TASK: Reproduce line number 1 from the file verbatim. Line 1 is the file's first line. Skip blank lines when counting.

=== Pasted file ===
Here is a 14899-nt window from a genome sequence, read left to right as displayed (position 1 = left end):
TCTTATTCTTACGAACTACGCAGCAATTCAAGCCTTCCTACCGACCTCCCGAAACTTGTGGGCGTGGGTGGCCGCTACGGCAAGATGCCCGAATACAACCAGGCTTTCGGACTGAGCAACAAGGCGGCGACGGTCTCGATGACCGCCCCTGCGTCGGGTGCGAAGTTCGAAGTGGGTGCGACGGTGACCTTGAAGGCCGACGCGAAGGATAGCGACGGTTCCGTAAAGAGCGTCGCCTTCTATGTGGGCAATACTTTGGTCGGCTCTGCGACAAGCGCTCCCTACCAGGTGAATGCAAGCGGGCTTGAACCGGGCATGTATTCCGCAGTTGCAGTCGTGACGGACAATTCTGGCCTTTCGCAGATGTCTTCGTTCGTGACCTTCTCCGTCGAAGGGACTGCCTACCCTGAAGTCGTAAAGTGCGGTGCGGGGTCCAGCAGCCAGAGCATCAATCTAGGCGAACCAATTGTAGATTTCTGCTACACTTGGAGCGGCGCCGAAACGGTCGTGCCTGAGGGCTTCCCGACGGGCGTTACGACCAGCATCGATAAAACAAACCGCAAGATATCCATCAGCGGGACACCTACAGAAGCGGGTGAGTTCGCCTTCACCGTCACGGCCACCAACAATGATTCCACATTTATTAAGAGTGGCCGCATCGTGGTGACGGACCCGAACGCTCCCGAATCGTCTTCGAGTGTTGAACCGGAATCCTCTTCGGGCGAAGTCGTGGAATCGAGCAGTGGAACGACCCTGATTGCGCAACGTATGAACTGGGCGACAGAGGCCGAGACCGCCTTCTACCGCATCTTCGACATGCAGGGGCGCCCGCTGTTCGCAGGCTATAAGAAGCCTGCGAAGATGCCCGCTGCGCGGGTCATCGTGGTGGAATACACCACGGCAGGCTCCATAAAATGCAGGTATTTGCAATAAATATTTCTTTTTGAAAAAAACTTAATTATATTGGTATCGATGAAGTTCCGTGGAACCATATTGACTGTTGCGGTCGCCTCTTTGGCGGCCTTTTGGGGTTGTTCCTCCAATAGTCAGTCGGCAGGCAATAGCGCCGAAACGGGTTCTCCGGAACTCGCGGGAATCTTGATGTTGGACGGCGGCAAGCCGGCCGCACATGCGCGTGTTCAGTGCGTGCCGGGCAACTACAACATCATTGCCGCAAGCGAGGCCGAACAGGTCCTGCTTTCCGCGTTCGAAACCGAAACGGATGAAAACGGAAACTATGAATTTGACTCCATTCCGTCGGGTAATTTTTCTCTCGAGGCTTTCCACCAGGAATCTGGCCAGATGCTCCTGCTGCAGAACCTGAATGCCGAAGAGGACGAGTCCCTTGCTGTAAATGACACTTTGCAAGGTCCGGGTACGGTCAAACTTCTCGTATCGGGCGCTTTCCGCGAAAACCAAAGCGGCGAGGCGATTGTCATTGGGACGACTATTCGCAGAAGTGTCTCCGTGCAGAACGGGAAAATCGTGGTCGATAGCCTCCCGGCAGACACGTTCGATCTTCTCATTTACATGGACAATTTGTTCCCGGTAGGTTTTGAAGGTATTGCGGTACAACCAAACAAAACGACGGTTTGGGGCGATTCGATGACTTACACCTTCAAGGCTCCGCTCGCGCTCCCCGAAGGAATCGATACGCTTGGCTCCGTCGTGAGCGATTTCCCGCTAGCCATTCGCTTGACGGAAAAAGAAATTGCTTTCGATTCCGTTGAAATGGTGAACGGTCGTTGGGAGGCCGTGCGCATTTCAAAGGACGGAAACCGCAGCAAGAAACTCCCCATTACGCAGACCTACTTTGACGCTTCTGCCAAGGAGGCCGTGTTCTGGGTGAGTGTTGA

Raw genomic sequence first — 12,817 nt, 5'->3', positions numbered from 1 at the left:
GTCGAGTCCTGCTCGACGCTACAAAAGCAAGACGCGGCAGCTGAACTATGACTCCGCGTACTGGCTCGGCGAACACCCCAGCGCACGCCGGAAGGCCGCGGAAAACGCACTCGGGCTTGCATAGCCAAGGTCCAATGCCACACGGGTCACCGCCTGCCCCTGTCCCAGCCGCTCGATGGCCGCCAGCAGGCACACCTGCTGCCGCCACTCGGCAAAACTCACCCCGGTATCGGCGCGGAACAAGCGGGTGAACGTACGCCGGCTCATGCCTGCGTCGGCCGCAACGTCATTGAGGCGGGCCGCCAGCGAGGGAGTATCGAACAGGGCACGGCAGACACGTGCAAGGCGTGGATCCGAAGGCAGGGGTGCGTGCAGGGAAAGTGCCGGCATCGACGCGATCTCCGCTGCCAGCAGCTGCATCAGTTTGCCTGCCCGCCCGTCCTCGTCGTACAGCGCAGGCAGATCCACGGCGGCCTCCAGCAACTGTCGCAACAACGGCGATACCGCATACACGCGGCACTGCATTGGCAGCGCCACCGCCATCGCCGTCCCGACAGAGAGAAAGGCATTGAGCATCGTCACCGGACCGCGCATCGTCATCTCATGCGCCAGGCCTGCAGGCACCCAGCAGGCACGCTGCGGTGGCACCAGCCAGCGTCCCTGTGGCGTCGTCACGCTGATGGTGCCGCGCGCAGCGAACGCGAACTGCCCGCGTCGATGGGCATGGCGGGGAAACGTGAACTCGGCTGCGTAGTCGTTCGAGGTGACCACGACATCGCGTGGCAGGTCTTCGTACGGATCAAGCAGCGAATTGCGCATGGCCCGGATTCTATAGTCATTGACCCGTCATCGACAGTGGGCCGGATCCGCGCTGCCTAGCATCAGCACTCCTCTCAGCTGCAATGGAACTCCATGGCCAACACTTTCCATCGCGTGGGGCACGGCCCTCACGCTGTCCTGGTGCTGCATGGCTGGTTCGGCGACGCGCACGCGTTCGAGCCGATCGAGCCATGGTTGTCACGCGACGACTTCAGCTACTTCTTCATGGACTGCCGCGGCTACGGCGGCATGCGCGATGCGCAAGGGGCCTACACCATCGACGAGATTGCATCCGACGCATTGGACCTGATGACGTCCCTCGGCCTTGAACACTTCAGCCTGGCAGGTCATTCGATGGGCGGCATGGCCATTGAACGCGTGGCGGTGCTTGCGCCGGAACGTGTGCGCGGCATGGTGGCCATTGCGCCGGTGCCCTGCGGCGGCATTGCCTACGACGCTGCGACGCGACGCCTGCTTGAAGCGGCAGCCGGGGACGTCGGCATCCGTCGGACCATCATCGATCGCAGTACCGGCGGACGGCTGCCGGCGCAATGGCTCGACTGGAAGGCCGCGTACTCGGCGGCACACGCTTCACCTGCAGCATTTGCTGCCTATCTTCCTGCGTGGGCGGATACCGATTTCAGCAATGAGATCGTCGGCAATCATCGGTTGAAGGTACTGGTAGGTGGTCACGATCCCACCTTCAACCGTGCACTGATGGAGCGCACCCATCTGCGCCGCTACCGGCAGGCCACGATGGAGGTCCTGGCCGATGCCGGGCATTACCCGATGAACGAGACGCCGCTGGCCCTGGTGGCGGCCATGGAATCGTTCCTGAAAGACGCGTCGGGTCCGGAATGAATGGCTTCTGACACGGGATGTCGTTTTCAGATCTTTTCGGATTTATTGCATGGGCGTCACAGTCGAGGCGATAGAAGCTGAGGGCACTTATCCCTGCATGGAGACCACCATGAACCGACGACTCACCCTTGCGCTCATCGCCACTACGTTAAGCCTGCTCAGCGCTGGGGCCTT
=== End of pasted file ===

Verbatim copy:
Here is a 14899-nt window from a genome sequence, read left to right as displayed (position 1 = left end):